While training for a performance, singers are often told to “sing to the second balcony” in order to make sure that their posture and volume are just right. However, in that pursuit some performers may experience a condition known as vocal fold hemorrhage. What is it, and how can it be treated?
Producing sound is a multi-step process using three systems: the respiratory system, the phonatory system, and the resonance system. The vocal folds are multi-layered structure of muscle and mucosa that serve as the entrance into the airway. During quiet respiration, they are open and air passes silently in and out of the airway. During voice production, air passes through closed vocal folds causing them to vibrate which creates the sounds. That vibration is then modified and shaped by movements of the lips, tongue, and resonance system and becomes the human voice we hear/recognize during speech and singing.
Although the vocal folds are built to withstand the rigors of speech and singing, they are delicate. As such, they can be susceptible to injury, particularly under conditions of high intensity voice use. Vocal fold hemorrhaging occurs when the small blood vessels on the vocal folds rupture. This can be triggered by trauma to the vocal folds such as loud or prolonged vocalizations (ie yelling, screaming, prolonged intensive singing), swelling from laryngitis, or periods of heavy/prolonged coughing and/or throat clearing. It can also be triggered by intensive voice use or voice trauma while taking medications that have blood thinning properties, such as aspirin, certain heart medications, and medications designed to reduce the risk of blood clotting.
Lori Ellen Sutton, MA, CCC-SLP, a CEENTA voice and swallowing specialist and classically trained signer at our SouthPark location, provided some quick facts about vocal hemorrhaging:
Vocal hemorrhaging is treated by moderate to total voice rest, depending upon the severity of the hemorrhage. This means no talking or singing until the hemorrhage has resolved. Recovery time for a vocal fold hemorrhage may be as little as 7-10 days or a long as few weeks. Regular surveillance of the hemorrhage by a laryngologist or skilled voice therapist is required to determine how the folds are healing and when gentle voice use can safely be resumed. Prolonged or repeated hemorrhaging could indicate something more serious, which may require more intensive medical intervention.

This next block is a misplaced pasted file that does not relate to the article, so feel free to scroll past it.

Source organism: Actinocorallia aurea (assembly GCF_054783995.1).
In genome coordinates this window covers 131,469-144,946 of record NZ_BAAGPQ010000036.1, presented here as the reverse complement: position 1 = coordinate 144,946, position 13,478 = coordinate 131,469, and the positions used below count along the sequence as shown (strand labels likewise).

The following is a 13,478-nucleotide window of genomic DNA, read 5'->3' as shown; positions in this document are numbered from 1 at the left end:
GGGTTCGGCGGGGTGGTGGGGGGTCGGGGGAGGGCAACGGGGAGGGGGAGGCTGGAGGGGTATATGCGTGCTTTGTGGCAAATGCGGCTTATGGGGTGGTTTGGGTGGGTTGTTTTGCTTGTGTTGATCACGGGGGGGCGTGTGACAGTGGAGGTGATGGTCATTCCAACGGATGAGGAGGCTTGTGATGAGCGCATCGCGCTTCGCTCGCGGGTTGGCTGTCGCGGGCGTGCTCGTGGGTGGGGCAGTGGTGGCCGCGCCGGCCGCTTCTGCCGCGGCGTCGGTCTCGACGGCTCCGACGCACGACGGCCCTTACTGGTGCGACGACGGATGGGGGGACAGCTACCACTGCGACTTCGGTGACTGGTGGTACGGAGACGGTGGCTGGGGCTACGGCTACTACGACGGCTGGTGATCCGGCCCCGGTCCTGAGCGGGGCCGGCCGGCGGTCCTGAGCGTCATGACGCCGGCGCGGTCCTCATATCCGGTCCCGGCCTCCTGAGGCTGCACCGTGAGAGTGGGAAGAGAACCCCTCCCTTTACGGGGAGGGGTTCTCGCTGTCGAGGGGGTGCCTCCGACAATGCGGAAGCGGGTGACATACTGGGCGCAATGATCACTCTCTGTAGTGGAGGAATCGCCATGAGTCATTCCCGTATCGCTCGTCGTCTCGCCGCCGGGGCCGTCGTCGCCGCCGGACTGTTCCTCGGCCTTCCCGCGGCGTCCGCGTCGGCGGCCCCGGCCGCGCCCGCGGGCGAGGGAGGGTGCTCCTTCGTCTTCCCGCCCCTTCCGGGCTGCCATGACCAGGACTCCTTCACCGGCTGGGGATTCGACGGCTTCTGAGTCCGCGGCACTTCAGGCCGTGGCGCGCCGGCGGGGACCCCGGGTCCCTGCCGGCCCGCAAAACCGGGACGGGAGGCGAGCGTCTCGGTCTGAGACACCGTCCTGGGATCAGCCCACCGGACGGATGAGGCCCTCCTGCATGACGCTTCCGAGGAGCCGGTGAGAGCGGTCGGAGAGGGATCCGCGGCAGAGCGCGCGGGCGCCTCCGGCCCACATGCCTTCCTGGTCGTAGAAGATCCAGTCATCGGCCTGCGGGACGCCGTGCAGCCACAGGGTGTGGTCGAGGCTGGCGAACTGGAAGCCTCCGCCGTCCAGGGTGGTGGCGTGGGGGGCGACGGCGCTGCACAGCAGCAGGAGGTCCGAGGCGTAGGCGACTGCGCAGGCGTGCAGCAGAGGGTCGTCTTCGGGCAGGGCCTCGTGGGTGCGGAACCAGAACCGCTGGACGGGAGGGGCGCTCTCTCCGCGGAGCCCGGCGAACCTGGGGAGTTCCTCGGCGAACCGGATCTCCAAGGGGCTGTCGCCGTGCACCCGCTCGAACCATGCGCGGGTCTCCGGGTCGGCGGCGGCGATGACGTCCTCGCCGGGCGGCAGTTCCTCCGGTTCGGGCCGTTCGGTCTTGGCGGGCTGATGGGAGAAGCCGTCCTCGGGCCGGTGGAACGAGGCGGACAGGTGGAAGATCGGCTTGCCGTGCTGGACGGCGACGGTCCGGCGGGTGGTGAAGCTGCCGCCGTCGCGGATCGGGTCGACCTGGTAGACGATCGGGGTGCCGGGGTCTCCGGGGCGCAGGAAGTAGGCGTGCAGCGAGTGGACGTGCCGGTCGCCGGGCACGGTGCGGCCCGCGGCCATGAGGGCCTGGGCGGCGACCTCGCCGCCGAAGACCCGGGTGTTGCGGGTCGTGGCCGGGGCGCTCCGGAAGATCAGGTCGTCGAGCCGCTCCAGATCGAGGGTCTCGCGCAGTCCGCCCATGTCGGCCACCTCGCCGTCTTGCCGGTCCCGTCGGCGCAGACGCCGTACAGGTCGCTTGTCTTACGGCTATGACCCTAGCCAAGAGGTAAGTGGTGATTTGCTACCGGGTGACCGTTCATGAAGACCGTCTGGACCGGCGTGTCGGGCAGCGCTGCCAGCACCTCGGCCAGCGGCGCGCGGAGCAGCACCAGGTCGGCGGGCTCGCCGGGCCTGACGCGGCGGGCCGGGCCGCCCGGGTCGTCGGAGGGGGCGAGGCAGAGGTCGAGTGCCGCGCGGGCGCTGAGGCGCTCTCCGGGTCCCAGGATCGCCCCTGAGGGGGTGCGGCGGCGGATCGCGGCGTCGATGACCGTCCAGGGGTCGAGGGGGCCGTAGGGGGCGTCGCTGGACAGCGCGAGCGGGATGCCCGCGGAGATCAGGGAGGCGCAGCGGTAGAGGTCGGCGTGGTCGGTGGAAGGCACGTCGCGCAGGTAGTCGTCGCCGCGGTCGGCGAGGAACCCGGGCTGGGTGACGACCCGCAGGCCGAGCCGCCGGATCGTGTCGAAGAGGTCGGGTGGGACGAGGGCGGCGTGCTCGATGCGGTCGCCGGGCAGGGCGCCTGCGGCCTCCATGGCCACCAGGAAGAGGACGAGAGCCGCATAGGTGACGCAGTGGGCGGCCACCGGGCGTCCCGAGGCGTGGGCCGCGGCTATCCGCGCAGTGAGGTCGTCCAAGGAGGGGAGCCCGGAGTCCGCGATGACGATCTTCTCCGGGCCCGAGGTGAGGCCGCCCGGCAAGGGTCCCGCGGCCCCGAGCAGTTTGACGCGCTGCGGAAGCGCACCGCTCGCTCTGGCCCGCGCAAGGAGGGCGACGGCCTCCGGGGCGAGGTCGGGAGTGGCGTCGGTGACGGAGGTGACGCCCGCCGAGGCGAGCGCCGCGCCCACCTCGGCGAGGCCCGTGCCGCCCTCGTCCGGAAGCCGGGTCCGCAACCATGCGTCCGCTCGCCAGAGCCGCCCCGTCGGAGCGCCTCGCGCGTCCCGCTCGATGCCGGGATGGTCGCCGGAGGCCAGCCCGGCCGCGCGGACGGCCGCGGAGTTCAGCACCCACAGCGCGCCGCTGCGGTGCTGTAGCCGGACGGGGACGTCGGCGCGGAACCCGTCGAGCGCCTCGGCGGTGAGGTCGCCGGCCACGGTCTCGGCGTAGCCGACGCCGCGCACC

Whether you’re singing to the balcony or listening to Madama Butterfly by your favorite performers, your vocal care is important. Any negative change in voice quality or function that does not resolve on its own in 2-3 weeks should be evaluated by an ENT/laryngologist. If you begin to experience a sore throat, hoarse voice, or difficulty speaking/singing, CEENTA’s team of voice and swallowing specialists like Lori Ellen Sutton can treat a variety of vocal disorders affecting your ability to talk and sing. Schedule an appointment with CEENTA today to bring your voice to new heights.
This blog is for informational purposes only. For specific medical questions, please consult your doctor. New patients can make appointments online with our doctors in North and South Carolina. Current patients can also make appointments through myCEENTAchart with physicians they have already seen.
Have a big performance coming up? Check out these singing and vocal tips from a CEENTA voice specialist in Charlotte.
CEENTA ENT specialist Brett Heavner, MD, appeared on WCNC's Charlotte Today to discuss voice hoarseness and possible causes.
Don't overexert yourself.